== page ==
Keywords: acute respiratory infection, child, health education, morbidity, mortality, pneumonia, Tanzania

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2 Depth-Averaged Modelling of Erosion and Sediment Transport in Free-Surface Flows

Authors: Thomas Rowan, Mohammed Seaid

Abstract:

A fast finite volume solver for multi-layered shallow water flows with mass exchange and an erodible bed is developed. This enables the user to solve a number of complex sediment-based problems including (but not limited to), dam-break over an erodible bed, recirculation currents and bed evolution as well as levy and dyke failure. This research develops methodologies crucial to the under-standing of multi-sediment fluvial mechanics and waterway design. In this model mass exchange between the layers is allowed and, in contrast to previous models, sediment and fluid are able to transfer between layers. In the current study we use a two-step finite volume method to avoid the solution of the Riemann problem. Entrainment and deposition rates are calculated for the first time in a model of this nature. In the first step the governing equations are rewritten in a non-conservative form and the intermediate solutions are calculated using the method of characteristics. In the second stage, the numerical fluxes are reconstructed in conservative form and are used to calculate a solution that satisfies the conservation property. This method is found to be considerably faster than other comparative finite volume methods, it also exhibits good shock capturing. For most entrainment and deposition equations a bed level concentration factor is used. This leads to inaccuracies in both near bed level concentration and total scour. To account for diffusion, as no vertical velocities are calculated, a capacity limited diffusion coefficient is used. The additional advantage of this multilayer approach is that there is a variation (from single layer models) in bottom layer fluid velocity: this dramatically reduces erosion, which is often overestimated in simulations of this nature using single layer flows. The model is used to simulate a standard dam break. In the dam break simulation, as expected, the number of fluid layers utilised creates variation in the resultant bed profile, with more layers offering a higher deviation in fluid velocity . These results showed a marked variation in erosion profiles from standard models. The overall the model provides new insight into the problems presented at minimal computational cost.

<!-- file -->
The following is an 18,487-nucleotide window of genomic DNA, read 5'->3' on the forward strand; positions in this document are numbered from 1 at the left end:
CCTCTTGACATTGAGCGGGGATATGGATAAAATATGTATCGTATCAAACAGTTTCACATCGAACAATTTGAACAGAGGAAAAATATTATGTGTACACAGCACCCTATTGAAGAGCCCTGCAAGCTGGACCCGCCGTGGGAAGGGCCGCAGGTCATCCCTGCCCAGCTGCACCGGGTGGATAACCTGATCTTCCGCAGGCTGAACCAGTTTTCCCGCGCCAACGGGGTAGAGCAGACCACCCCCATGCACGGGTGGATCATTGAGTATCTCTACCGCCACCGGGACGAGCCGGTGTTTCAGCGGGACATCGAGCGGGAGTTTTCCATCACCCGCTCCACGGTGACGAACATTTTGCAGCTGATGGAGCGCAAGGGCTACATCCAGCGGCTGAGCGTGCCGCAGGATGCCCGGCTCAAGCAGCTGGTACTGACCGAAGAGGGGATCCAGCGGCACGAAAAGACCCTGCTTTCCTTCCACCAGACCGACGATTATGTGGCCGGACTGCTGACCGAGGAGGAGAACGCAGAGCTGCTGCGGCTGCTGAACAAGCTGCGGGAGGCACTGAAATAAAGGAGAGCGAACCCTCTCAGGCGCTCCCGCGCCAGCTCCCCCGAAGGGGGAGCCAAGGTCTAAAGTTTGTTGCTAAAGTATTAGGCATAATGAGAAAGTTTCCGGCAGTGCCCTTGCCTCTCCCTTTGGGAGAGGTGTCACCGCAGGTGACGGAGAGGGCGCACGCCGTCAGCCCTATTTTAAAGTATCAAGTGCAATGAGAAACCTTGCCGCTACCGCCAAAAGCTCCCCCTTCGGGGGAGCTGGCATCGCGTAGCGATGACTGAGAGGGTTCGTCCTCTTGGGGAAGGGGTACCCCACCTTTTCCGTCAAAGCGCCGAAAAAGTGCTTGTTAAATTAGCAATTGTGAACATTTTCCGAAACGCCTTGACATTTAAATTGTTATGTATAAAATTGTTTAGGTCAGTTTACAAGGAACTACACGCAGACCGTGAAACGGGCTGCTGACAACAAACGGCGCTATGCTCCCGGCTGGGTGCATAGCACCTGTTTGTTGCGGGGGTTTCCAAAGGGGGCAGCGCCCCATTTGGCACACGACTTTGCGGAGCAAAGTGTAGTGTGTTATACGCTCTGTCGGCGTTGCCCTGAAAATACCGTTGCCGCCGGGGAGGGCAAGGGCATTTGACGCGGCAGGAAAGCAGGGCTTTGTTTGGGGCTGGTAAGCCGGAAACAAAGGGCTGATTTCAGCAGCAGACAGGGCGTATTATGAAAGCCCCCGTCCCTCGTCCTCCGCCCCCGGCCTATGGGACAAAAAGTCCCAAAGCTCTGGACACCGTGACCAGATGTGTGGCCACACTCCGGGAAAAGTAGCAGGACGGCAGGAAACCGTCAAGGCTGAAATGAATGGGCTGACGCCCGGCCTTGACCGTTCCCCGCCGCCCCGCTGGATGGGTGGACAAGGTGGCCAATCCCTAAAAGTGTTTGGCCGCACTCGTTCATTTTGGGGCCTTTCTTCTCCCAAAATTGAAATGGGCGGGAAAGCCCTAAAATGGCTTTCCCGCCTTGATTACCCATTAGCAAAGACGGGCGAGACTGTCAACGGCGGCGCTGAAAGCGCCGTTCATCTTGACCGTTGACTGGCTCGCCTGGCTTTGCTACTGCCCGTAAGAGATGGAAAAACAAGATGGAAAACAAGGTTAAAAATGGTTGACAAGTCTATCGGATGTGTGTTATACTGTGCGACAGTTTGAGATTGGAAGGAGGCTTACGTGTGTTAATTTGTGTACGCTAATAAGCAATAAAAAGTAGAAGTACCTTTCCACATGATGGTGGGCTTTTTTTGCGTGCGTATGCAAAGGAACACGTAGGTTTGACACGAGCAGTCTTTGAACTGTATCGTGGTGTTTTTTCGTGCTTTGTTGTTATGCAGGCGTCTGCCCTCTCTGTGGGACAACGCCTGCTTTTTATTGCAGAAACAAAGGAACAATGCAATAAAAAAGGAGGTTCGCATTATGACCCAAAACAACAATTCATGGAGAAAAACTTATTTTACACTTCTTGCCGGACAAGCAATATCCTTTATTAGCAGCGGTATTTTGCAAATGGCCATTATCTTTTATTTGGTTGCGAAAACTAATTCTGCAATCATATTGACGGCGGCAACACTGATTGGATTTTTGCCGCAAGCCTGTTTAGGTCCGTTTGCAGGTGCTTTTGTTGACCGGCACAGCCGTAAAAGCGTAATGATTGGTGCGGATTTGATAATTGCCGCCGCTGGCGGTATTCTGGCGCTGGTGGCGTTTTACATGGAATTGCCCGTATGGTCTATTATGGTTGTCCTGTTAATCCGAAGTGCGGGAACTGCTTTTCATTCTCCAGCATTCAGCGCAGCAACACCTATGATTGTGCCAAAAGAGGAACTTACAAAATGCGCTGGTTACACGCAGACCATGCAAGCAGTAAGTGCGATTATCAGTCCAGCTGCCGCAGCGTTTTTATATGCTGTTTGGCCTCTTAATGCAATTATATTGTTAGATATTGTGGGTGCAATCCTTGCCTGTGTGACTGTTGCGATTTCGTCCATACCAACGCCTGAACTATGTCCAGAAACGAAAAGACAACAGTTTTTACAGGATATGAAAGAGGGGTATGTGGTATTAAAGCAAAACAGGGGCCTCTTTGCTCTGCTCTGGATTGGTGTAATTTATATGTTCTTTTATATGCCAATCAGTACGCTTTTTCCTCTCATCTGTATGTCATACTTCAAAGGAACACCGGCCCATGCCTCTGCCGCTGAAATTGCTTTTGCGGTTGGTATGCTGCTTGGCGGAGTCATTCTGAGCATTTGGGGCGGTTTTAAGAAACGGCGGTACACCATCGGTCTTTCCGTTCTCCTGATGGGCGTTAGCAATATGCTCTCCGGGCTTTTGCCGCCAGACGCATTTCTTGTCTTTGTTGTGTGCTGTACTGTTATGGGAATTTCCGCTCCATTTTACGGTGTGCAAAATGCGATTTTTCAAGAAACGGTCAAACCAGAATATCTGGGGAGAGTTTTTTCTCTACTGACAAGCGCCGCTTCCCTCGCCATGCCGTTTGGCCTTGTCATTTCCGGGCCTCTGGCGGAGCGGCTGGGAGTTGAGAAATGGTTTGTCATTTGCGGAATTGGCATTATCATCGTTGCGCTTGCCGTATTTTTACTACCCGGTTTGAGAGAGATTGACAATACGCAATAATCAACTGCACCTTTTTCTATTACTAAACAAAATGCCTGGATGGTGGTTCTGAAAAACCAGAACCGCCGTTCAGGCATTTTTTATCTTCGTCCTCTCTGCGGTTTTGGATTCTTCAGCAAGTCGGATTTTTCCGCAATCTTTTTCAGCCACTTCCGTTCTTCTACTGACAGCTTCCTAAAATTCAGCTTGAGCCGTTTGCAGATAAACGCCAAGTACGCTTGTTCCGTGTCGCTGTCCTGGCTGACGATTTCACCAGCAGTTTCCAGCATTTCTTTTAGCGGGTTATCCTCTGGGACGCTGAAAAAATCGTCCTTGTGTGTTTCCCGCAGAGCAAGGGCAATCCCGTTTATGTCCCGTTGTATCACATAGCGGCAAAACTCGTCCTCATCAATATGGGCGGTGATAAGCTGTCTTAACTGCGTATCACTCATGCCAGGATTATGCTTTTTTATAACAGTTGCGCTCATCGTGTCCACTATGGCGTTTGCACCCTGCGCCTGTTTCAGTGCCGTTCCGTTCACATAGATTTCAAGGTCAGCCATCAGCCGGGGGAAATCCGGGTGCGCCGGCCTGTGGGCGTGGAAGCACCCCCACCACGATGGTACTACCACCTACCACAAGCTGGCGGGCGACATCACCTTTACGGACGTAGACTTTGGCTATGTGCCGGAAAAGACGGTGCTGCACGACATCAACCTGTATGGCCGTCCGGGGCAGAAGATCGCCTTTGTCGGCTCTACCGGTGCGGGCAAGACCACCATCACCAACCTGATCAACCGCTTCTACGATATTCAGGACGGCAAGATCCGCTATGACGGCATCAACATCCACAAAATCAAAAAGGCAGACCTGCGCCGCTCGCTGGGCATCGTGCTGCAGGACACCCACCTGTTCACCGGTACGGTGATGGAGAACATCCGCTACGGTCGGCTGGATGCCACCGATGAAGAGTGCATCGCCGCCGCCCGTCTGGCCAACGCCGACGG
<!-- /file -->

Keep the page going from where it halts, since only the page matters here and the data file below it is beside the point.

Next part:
Keywords: erosion, finite volume method, sediment transport, shallow water equations

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1 Full Characterization of Heterogeneous Antibody Samples under Denaturing and Native Conditions on a Hybrid Quadrupole-Orbitrap Mass Spectrometer

Authors: Rowan Moore, Kai Scheffler, Eugen Damoc, Jennifer Sutton, Aaron Bailey, Stephane Houel, Simon Cubbon, Jonathan Josephs

Abstract: